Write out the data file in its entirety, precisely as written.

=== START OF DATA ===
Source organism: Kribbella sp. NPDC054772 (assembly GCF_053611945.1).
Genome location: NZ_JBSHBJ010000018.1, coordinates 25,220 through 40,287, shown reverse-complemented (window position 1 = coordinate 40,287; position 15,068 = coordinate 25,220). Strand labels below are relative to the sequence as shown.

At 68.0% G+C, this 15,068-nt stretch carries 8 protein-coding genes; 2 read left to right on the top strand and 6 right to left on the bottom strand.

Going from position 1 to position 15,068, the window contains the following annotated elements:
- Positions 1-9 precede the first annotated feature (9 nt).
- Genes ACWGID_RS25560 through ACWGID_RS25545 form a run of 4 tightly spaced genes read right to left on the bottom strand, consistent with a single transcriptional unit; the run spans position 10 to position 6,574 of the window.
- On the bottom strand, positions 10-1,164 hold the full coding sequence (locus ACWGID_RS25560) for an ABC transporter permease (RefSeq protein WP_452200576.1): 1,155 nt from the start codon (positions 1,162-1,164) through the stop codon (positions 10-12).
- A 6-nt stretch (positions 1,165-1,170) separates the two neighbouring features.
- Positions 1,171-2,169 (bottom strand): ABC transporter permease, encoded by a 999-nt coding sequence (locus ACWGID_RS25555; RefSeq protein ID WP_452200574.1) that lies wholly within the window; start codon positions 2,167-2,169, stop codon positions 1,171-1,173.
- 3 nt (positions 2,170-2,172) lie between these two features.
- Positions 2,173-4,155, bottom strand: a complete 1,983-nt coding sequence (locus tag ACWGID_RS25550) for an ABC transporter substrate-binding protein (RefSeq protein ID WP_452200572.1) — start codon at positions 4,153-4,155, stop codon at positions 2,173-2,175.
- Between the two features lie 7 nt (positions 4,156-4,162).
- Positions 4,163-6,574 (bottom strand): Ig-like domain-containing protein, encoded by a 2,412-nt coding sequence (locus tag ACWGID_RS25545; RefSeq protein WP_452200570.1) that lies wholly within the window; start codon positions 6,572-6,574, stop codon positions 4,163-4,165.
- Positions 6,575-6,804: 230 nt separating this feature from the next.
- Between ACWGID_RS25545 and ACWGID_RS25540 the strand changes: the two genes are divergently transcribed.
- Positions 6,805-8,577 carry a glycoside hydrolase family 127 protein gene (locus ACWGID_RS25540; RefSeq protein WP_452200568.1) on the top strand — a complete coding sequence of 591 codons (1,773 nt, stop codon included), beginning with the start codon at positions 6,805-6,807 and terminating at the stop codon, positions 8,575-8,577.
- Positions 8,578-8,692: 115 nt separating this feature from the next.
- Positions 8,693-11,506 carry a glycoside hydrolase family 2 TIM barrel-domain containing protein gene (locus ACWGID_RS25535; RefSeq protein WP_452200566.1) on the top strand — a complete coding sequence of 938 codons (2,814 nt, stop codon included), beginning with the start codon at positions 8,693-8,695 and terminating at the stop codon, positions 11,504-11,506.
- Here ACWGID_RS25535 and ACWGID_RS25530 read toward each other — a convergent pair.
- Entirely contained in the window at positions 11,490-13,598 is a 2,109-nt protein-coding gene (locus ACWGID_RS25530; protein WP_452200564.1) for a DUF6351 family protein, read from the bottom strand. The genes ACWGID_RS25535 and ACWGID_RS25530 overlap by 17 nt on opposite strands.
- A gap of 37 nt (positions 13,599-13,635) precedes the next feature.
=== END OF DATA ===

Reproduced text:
Source organism: Kribbella sp. NPDC054772 (assembly GCF_053611945.1).
Genome location: NZ_JBSHBJ010000018.1, coordinates 25,220 through 40,287, shown reverse-complemented (window position 1 = coordinate 40,287; position 15,068 = coordinate 25,220). Strand labels below are relative to the sequence as shown.

At 68.0% G+C, this 15,068-nt stretch carries 8 protein-coding genes; 2 read left to right on the top strand and 6 right to left on the bottom strand.

Going from position 1 to position 15,068, the window contains the following annotated elements:
- Positions 1-9 precede the first annotated feature (9 nt).
- Genes ACWGID_RS25560 through ACWGID_RS25545 form a run of 4 tightly spaced genes read right to left on the bottom strand, consistent with a single transcriptional unit; the run spans position 10 to position 6,574 of the window.
- On the bottom strand, positions 10-1,164 hold the full coding sequence (locus ACWGID_RS25560) for an ABC transporter permease (RefSeq protein WP_452200576.1): 1,155 nt from the start codon (positions 1,162-1,164) through the stop codon (positions 10-12).
- A 6-nt stretch (positions 1,165-1,170) separates the two neighbouring features.
- Positions 1,171-2,169 (bottom strand): ABC transporter permease, encoded by a 999-nt coding sequence (locus ACWGID_RS25555; RefSeq protein ID WP_452200574.1) that lies wholly within the window; start codon positions 2,167-2,169, stop codon positions 1,171-1,173.
- 3 nt (positions 2,170-2,172) lie between these two features.
- Positions 2,173-4,155, bottom strand: a complete 1,983-nt coding sequence (locus tag ACWGID_RS25550) for an ABC transporter substrate-binding protein (RefSeq protein ID WP_452200572.1) — start codon at positions 4,153-4,155, stop codon at positions 2,173-2,175.
- Between the two features lie 7 nt (positions 4,156-4,162).
- Positions 4,163-6,574 (bottom strand): Ig-like domain-containing protein, encoded by a 2,412-nt coding sequence (locus tag ACWGID_RS25545; RefSeq protein WP_452200570.1) that lies wholly within the window; start codon positions 6,572-6,574, stop codon positions 4,163-4,165.
- Positions 6,575-6,804: 230 nt separating this feature from the next.
- Between ACWGID_RS25545 and ACWGID_RS25540 the strand changes: the two genes are divergently transcribed.
- Positions 6,805-8,577 carry a glycoside hydrolase family 127 protein gene (locus ACWGID_RS25540; RefSeq protein WP_452200568.1) on the top strand — a complete coding sequence of 591 codons (1,773 nt, stop codon included), beginning with the start codon at positions 6,805-6,807 and terminating at the stop codon, positions 8,575-8,577.
- Positions 8,578-8,692: 115 nt separating this feature from the next.
- Positions 8,693-11,506 carry a glycoside hydrolase family 2 TIM barrel-domain containing protein gene (locus ACWGID_RS25535; RefSeq protein WP_452200566.1) on the top strand — a complete coding sequence of 938 codons (2,814 nt, stop codon included), beginning with the start codon at positions 8,693-8,695 and terminating at the stop codon, positions 11,504-11,506.
- Here ACWGID_RS25535 and ACWGID_RS25530 read toward each other — a convergent pair.
- Entirely contained in the window at positions 11,490-13,598 is a 2,109-nt protein-coding gene (locus ACWGID_RS25530; protein WP_452200564.1) for a DUF6351 family protein, read from the bottom strand. The genes ACWGID_RS25535 and ACWGID_RS25530 overlap by 17 nt on opposite strands.
- A gap of 37 nt (positions 13,599-13,635) precedes the next feature.